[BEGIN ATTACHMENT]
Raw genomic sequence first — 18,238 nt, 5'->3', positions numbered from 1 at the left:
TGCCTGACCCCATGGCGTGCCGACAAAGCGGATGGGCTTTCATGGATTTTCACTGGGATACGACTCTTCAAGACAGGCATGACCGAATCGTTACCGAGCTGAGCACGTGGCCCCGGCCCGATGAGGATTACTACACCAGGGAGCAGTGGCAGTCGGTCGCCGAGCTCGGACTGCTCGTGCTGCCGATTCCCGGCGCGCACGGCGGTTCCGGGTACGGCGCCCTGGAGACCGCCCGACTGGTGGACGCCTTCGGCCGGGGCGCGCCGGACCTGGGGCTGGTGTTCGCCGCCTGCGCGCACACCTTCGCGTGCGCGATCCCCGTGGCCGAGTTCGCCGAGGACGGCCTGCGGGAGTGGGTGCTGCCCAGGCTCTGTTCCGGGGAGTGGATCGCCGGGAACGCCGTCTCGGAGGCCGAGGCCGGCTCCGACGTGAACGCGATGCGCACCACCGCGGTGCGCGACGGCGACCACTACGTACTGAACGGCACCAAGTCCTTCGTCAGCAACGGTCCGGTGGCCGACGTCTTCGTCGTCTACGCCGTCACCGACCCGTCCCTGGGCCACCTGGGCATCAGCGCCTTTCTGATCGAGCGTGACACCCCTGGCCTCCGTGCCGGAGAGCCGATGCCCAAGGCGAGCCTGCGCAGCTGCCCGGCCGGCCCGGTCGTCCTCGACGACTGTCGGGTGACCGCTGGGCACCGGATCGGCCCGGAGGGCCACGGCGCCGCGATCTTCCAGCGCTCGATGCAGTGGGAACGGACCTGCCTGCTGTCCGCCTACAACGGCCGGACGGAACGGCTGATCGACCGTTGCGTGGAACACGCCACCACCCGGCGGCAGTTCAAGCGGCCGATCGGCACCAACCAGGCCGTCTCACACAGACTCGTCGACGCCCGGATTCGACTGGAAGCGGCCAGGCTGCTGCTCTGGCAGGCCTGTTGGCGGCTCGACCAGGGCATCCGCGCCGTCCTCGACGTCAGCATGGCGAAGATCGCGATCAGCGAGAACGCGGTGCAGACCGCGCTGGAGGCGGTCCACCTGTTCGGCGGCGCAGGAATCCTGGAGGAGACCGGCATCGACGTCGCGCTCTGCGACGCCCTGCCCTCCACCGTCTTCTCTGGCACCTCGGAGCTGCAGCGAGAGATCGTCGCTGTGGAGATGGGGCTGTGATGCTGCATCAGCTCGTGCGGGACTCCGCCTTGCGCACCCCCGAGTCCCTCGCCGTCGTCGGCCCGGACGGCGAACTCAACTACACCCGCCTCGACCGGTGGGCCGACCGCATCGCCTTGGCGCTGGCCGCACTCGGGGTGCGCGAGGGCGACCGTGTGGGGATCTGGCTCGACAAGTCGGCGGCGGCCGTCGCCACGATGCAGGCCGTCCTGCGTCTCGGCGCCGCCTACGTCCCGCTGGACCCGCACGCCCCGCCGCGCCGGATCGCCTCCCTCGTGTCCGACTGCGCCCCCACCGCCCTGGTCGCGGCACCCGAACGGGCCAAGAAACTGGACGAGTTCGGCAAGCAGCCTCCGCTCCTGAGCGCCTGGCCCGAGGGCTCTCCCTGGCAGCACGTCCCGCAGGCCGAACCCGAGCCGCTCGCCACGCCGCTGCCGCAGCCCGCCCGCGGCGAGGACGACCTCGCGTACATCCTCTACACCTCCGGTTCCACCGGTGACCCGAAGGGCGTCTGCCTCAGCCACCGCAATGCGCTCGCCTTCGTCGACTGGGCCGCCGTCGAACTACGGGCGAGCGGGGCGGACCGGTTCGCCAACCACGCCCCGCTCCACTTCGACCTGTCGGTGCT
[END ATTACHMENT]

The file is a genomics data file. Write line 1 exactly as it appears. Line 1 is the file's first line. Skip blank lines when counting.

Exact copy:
Raw genomic sequence first — 18,238 nt, 5'->3', positions numbered from 1 at the left: